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E-commerce. Up? Down? All Around?

ConfrontationWelcome to this Friday’s version of surveys, research and statistics to ponder. Of course, how and what you ponder always has more to do with the source of the statistics and your mood which makes the numbers kinda funky but ‘Hey!’, if we didn’t have stats what would we do with our days?

This latest statistical ‘he said / she said’ consists of different numbers regarding the state of e-commerce. Today’s particpants are, “In the red corner”, comScore. They are in the red corner because they are reporting that e-commerce is slipping for the first time in the history of the world (you get it right?). “In the blue corner” is Forrester who tells everyone to not get our knickers in a twist because even in the cruddy economy e-commerce is the light on the hill or a veritable economic ‘beacon o’ hope’. Today’s match is brought to you by the Wall Street Journal.

All Your eCommerce Are Belong to Google

Google CrownI think every single one of us could share a frustrating online shopping experience, especially one about trying to find a product you know a retailer offers, but doesn’t show up in their search results. Google wants to make it easier for all of us with their new enterprise offering, Google Commerce Search.

To participate, you submit all your data to Google Merchant Center and Google Product Search (via data feeds, direct uploads or the API), and then customize the look and feel of your search engine with Google. Although Google doesn’t mention this in the documentation, I can only assume you have to do something to incorporate the Commerce Search into your site (probably replacing your old search engine). (Oh, and PS, it starts at $50k/yr.)

Did Old Navy Acquire Ask.com?

Other than looking like an Old Navy commercial, I really don’t know what to make of this new Ask.com TV ad.

Still, when did Ask.com ads ever make sense? ;-)

Amazon Goes Mobile–Mobile Payments, That Is

amazonI know it’s a conundrum you’ve just puzzled over for years. When will “the mobile” “arrive”? What will it take to get mobile payments off the ground in the US? A month ago, we looked at Read Write Web’s series on this subject, where they concluded that mobile payments wouldn’t take off until a site users know and trust implemented a secure system.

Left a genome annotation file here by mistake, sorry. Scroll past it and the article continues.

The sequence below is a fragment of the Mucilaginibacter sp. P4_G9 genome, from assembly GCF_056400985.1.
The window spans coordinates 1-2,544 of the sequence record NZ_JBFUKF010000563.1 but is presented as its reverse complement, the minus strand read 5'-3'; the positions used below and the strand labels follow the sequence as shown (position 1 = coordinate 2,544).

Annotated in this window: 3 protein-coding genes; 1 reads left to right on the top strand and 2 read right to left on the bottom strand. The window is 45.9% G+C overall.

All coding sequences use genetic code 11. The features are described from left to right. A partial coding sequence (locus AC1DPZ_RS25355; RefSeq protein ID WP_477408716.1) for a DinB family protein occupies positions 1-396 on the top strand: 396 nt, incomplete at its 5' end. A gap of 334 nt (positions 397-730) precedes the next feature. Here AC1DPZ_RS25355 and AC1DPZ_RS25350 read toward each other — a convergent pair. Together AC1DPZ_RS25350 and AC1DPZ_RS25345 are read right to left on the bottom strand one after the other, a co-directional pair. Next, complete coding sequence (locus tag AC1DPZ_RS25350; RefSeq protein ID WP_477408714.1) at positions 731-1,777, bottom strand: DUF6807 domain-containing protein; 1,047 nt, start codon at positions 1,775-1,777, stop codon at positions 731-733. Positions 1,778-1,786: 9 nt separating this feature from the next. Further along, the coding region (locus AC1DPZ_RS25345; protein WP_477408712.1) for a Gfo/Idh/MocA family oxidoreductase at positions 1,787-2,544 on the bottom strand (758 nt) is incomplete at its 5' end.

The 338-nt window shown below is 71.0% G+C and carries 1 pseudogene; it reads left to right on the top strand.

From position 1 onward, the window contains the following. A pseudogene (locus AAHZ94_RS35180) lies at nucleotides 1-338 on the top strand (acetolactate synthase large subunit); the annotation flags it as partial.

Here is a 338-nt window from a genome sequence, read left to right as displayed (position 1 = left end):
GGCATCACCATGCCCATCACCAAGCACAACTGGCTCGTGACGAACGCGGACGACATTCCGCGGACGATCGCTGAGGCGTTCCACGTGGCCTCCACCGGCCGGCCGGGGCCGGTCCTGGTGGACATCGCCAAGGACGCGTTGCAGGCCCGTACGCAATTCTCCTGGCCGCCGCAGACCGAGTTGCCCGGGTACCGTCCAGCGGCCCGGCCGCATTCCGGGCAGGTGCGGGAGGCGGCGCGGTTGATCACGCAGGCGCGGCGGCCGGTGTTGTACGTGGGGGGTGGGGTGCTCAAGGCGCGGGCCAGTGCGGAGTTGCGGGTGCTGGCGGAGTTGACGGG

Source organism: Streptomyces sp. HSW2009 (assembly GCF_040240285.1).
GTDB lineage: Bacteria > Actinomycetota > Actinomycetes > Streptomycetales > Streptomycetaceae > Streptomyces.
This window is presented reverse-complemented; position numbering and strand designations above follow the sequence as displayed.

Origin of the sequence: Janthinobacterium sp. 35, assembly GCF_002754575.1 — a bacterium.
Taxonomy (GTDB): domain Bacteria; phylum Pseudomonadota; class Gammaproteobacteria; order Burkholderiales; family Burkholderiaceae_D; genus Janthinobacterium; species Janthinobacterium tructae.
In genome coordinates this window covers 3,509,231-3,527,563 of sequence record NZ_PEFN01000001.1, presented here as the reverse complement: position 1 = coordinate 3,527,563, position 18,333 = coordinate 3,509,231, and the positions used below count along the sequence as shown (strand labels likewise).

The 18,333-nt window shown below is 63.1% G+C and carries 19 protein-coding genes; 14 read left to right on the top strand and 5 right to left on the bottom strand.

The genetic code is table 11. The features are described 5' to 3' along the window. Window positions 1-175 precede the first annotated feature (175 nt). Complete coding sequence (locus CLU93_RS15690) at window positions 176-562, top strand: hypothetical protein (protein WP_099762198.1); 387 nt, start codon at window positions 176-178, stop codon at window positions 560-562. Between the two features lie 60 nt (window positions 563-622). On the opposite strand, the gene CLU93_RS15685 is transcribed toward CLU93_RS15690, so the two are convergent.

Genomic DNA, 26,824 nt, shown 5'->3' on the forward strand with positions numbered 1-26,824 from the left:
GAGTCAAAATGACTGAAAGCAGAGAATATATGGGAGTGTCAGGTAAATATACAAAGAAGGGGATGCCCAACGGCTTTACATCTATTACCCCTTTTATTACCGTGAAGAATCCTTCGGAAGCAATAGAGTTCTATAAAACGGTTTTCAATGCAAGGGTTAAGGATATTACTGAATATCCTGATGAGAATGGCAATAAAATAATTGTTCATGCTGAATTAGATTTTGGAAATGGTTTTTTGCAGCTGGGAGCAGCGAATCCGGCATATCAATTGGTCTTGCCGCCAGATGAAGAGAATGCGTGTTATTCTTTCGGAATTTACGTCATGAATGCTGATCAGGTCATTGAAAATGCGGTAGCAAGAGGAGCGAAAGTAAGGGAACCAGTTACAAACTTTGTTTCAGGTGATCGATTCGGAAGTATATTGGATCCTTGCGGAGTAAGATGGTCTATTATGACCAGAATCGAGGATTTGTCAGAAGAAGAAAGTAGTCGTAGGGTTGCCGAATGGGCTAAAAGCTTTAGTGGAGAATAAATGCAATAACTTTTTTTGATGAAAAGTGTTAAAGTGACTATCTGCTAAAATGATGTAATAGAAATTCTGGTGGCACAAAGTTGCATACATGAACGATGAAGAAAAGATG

Facebook has already announced a mobile payments “solution” (all buzz words get scare quotes today) with Zong—but Amazon might beat them to the punch. Amazon, one of the (if not the) most popular online commerce sites, premieres its own Mobile Payments System today—and it’s not just for their site.

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66% Americans Don’t Want Ad Tracking…or “2 for 1″ on Coke 12-Packs

Professors at the University of Pennsylvania and the University of California, Berkeley just conducted one of the largest independent studies on privacy and advertising tracking–and you may want take note of the findings.

Of 1,000 adult internet users:

…66 percent that said tailored ads were “not OK,” an additional 7 percent said such ads were not OK when they were tracked on the site. An additional 18 percent said it was not OK when they were tracked via other Web sites, and an additional 20 percent said it was not OK when they were tracked offline.

Omniture & comScore Join Forces for Good Measure!

It seems that getting itself acquired by Adobe isn’t enough to keep the web analytics giant Omniture busy. It has announced today that it will partner with the Boy That Cried Wolf comScore to unify online audience metrics.

Joking aside, it looks like a peanut butter/chocolate moment for the world of online audience measurement. The partnership will see comScore combine the data it gets from a 2 million person global panel with Omniture’s–raise pinky to side of mouth–1 trillion quarterly web site transactions. According to the announcement:

This strategic partner relationship blends these two methodologies in a highly automated way to create a unified approach for audience measurement designed to enable publishers to represent themselves in a more comprehensive manner to advertisers, and for advertisers to better optimize their media planning with the benefit of more extensive media reach data.

Bing Cashback Goes Big

Admit it: when you first heard about Microsoft Live’s cashback promotion, you thought it was a kooky idea that wouldn’t last long. Announced in May 2008, the program offered to share revenue from Microsoft’s shopping partners with you, the buyer. At the time, we said it sounded like a last-ditch attempt to buy our loyalty.

But over the last year, cashback has surprised us a bit—and not just by sticking around. In October and November, the service was showing an increase in traffic, sales and revenue for participating partners. Still, the promotion didn’t really help them in overall traffic, and seemed like mostly an afterthought—until now. Check out the latest Bing commercial:

The newest addition to Bing’s marketing blitz touts the cashback program.